1 June 2014. Santiago, Chile. Thumbnail photo by Herry Lawford.
Today we interview Alvaro Rios, who is Partner Director of GAS ENERGY Latin America and Drillinginfo, about the possibility of Peru supplying natural gas to Chile. He explains that Peru is building a pipeline all the way from the gas fields near Lima to the south of Peru, only 100 km from the border with Chile. Given that Peru and Chile have recently settled the issue of the maritime border, is it possible that Peru and Chile can extend that pipeline into Chile? Let’s ask Mr Rios.
Mr. Rios, is based in Bolivia and performs studies in the energy sector for all of Latin America. He was formerly the hydrocarbon Minister of Bolivia and Secretary Executive of Olade in Ecuador.
Mr. Rios, who is Peru’s major partner now? Is there any possibility that Chile can buy natural gas from Peru because of two things: (1) is there capacity and (2) also is there now the political solution to allow that?
Peru and Chile Peru have overcome somehow geopolitical and political things with the Hague resolution. With that in mind, things needs to be worked out over the energy integration between both countries.
In that respect, there are two things that can be done. One is why not the extra capacity from the existing LNG terminal in Pampa Melchorita, that does not go to Mexico, can easily be shipped down to the two LNG terminals in Chile, benefiting both countries instead of going to long-distance markets in Asia or around the world.
These can be worked out. These are things in Latin America that we need to do. We need to integrate. We need to cooperate and take advantage of distance. It is not possible that ships are coming all the way from Africa, and Peru is sending ships all the way to Asia or Europe, when nearby solutions are close by. Back and forth, this costs the region around 6 US$/MMBTU.
Also Peru is getting ready to build a pipeline down to southern Peru, where electricity and natural gas integration are something that must be started to discuss, because it is something that Peru has in excess and Chile has urgent need, mainly for the mining industry.
Where is this pipeline going?
It is going from nearby Camisea to nearby Ica and Ilo in southern Peru.
Is that far from Chile?
It is not far from the border. 100 km at the most.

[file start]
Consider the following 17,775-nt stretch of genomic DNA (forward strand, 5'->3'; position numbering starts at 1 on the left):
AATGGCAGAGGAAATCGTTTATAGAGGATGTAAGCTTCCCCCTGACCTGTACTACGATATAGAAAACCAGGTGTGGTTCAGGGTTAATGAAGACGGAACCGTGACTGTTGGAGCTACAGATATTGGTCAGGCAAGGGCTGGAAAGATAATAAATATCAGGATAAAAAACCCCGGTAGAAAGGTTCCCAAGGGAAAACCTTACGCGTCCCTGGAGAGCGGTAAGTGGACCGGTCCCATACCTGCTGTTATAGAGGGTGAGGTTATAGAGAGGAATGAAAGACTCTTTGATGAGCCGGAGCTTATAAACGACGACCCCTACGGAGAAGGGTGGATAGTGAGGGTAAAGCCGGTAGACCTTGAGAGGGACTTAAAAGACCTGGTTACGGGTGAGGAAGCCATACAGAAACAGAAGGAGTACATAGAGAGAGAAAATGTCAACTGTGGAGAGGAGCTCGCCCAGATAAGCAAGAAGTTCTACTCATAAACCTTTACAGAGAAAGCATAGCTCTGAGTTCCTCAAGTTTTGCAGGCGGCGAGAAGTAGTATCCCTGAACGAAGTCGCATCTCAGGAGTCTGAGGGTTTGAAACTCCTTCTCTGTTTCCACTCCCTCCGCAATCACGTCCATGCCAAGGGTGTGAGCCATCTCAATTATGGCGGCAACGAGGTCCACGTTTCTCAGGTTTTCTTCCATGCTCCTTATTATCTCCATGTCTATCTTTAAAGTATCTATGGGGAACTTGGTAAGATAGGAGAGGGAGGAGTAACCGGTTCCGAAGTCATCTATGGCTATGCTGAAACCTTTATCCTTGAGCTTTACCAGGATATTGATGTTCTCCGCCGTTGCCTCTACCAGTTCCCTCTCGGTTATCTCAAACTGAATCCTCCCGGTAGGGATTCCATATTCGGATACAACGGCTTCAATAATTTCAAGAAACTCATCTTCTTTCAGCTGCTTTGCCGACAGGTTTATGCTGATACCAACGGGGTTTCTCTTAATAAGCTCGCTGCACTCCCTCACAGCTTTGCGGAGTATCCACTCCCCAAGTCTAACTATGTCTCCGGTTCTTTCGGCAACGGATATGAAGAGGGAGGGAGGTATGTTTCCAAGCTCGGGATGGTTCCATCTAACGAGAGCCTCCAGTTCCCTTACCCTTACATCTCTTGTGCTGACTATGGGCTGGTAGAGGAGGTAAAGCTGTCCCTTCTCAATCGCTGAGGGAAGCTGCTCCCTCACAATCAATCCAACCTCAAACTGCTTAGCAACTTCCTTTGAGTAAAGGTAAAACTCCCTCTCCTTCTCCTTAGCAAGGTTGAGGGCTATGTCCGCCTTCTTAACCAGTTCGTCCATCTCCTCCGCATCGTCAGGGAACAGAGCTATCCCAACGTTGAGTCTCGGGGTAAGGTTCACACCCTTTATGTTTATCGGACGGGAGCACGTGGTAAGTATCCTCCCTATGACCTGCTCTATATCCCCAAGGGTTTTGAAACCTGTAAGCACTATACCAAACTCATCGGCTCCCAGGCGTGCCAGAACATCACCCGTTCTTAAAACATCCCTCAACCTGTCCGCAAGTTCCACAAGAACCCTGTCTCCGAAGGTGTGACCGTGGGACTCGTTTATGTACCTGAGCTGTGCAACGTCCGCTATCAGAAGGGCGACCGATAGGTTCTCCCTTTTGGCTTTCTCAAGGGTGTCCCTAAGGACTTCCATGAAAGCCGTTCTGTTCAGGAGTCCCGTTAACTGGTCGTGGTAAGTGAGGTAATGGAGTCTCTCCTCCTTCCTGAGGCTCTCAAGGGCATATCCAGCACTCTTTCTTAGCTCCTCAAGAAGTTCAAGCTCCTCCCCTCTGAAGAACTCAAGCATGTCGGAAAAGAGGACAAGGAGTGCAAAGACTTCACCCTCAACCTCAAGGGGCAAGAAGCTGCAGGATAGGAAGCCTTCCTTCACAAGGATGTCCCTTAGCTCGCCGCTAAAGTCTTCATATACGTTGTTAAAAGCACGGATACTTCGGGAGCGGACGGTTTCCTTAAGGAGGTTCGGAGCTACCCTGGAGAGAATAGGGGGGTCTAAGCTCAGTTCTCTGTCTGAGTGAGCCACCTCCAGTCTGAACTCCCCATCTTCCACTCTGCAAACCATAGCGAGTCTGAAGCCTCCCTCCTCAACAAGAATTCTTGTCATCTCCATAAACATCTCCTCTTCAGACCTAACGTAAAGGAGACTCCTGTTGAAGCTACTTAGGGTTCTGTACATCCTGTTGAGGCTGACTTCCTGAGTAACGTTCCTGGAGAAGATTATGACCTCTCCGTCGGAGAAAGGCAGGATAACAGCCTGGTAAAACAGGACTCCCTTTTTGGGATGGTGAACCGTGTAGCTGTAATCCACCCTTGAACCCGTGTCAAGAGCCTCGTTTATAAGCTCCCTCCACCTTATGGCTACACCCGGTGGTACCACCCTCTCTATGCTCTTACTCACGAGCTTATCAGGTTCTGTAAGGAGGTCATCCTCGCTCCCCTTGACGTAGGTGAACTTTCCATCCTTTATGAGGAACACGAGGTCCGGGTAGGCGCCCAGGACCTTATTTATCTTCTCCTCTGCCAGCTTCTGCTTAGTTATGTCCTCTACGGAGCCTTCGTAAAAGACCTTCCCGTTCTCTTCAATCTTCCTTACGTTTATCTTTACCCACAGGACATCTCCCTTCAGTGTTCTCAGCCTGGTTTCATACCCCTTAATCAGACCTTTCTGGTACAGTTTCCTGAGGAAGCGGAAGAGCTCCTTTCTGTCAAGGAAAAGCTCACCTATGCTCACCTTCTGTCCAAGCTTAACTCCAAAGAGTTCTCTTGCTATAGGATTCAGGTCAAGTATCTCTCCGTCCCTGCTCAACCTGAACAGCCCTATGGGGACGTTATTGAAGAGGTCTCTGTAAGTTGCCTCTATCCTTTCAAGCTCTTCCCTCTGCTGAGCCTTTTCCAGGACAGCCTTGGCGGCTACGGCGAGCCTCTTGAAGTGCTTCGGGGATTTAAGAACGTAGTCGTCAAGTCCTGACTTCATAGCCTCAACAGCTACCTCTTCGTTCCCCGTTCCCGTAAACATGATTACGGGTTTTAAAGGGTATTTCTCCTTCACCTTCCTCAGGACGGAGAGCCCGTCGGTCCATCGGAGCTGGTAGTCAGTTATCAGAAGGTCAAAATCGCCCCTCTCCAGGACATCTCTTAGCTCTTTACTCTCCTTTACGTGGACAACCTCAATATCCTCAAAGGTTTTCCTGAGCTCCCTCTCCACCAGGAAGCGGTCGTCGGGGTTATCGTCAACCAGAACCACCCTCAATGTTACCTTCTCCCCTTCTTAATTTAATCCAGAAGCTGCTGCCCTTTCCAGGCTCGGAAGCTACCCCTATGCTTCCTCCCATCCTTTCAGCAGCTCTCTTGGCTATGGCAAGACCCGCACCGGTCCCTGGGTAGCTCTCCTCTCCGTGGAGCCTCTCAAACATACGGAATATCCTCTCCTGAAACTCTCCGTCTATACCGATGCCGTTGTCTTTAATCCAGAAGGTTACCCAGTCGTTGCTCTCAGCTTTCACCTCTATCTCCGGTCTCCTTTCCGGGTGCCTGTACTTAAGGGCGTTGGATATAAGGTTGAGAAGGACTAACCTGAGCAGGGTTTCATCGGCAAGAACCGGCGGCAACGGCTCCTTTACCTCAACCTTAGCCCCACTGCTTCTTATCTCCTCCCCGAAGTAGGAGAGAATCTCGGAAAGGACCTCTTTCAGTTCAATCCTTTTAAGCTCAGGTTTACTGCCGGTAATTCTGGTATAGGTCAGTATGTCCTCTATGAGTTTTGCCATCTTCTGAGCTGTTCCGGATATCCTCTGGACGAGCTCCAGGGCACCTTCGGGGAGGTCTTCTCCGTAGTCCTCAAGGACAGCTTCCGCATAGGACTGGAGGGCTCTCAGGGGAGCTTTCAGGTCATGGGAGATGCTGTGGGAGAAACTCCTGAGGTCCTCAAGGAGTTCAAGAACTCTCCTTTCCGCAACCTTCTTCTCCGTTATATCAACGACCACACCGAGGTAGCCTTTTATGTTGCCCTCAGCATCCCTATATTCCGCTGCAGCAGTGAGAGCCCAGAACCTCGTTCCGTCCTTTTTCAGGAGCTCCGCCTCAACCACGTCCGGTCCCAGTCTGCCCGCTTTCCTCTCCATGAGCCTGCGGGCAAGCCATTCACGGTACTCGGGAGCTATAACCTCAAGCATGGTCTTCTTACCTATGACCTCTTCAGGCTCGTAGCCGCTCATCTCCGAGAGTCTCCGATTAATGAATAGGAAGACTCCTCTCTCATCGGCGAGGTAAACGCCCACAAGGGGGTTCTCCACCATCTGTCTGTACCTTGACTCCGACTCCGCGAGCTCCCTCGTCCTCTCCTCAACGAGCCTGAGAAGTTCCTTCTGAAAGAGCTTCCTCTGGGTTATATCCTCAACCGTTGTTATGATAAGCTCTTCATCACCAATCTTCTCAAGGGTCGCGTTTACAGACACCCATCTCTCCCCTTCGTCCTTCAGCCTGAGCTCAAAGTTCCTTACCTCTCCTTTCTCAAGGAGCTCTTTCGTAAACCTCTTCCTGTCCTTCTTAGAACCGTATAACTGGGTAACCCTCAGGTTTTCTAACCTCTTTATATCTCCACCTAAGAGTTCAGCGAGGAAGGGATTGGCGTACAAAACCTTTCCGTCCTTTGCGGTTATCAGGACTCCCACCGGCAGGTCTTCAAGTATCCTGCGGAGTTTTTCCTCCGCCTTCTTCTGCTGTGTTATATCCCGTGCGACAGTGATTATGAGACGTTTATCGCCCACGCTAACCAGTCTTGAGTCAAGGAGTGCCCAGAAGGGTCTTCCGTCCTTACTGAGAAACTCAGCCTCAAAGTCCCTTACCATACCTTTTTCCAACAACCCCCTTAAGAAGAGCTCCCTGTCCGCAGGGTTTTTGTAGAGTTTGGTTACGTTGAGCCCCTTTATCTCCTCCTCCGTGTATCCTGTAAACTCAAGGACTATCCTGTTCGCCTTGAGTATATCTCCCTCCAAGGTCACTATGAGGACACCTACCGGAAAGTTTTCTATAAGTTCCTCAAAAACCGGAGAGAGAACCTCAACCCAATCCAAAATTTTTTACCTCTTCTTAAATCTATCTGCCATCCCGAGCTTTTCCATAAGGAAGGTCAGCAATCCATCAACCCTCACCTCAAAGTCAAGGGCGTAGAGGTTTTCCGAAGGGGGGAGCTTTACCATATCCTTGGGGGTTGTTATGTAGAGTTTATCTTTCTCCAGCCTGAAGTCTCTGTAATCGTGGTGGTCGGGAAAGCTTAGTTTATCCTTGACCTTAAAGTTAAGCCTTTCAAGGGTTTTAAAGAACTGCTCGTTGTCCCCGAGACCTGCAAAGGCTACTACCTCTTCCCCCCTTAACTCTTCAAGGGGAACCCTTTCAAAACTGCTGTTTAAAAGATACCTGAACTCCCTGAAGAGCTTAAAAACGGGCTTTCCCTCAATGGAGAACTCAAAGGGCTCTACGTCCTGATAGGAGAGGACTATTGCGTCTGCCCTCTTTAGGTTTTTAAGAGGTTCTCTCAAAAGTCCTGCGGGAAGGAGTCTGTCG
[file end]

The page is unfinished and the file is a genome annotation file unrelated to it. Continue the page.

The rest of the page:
A pricing scheme needs to be worked out that is beneficial to both parties and for private parties. We don’t need to think on what the actual pricing scheme is. We need to have a natural gas integration project just like Bolivia has with Brazil and Argentina that benefits both countries. That is the idea intelligent solutions benefiting both parties.
What is an Integration Project?
A pipeline sort of bi-national agreement where the private sector participates and also some kind of bi-lateral agreement where the natural gas of Peru can reach northern Chile facilities. Its better pricing that Asia pricing, and its better for Peru, because it’s not shipping long distance and getting better net backs. That’s all it is. So a formula that benefits both parties and private parties could be easily worked out.
All I am saying that this be done because shipping gas is very expensive. If Peru’s natural gas goes to Europe or Asia that is very far. It costs a lot of money to ship that natural gas.
This can be LNG or pipeline.
Do you know if anyone in Chile and Peru are talking about this?
No. All I know is this is something that Latin American counties need to be doing. I think Chile and Peru have overcome a little bit of the geopolitical and political problems with the agreement they have just reached.
What about Bolivia?
Not at this point. One is the political and geopolitical problems have not been resolved and that is going to take some time still. The second is regarding commercial and production aspects. Argentina and Brazil are going to demand the next ten to fifteen years more natural gas from Bolivia than there is existing infrastructure for these markets. Most of the existing and future reserves will go to these markets. There is not really a need at this moment to look to the Chilean market
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Thank you, Scott.
I have been living in Santiago for about one year and I can confirm th
This was an enjoyable read. I could easily picture the venue and und
Thank you so much, Melanie. I appreciate your kind words about my stor
What a touching story! Being an English teacher as well as a music ent